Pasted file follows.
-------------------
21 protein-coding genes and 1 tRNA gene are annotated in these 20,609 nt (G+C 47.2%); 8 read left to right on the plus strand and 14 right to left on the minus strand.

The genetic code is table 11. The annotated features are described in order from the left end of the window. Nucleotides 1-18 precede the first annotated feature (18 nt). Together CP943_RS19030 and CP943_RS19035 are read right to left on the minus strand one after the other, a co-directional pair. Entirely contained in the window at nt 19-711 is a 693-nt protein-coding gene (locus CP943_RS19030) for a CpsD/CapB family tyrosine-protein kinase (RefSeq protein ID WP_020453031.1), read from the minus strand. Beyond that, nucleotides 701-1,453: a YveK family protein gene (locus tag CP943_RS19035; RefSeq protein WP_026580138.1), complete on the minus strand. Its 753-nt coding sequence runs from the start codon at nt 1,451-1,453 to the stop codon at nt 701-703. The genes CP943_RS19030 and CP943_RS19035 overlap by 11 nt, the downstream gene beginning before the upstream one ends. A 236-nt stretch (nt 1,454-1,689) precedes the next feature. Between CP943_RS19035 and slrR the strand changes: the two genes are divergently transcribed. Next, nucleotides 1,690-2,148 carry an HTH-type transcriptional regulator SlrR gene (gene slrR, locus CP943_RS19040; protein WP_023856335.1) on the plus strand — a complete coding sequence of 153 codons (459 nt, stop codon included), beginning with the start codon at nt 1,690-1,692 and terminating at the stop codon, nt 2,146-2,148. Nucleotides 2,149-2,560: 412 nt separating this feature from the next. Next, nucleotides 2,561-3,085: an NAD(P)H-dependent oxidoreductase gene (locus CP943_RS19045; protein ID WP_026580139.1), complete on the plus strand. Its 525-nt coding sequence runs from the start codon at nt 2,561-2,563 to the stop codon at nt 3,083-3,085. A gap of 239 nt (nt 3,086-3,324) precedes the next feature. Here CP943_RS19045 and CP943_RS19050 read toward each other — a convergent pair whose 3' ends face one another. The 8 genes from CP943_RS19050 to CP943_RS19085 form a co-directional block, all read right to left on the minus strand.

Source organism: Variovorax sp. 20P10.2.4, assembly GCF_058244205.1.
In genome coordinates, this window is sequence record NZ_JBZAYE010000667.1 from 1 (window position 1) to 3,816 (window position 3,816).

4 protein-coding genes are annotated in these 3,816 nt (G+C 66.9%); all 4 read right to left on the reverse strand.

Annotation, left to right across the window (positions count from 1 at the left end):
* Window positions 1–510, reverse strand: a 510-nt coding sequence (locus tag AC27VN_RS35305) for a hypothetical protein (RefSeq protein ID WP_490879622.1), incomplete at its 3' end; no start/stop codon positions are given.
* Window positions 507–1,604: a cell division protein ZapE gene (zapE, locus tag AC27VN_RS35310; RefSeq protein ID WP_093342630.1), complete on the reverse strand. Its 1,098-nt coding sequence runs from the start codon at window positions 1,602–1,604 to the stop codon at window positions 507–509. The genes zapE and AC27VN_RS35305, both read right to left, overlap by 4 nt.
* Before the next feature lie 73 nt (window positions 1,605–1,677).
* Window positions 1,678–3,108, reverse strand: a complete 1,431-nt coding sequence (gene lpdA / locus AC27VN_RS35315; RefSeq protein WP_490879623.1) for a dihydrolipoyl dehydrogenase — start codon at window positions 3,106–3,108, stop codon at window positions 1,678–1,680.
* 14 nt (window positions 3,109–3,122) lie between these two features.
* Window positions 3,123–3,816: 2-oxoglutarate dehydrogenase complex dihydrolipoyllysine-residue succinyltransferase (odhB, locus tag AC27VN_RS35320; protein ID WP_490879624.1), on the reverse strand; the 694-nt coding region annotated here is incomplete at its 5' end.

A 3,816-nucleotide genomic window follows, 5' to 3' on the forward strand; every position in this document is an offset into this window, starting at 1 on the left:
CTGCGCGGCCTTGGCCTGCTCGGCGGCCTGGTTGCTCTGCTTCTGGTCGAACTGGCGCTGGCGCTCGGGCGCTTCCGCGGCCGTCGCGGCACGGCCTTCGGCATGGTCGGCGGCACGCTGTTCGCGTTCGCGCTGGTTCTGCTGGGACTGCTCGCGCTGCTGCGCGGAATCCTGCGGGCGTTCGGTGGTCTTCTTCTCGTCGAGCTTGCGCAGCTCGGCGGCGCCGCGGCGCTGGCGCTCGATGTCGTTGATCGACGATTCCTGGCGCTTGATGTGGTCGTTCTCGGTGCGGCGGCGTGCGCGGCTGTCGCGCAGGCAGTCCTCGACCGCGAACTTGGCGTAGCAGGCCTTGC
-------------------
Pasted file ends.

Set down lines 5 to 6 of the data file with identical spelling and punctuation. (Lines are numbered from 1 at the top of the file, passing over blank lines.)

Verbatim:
4 protein-coding genes are annotated in these 3,816 nt (G+C 66.9%); all 4 read right to left on the reverse strand.

Annotation, left to right across the window (positions count from 1 at the left end):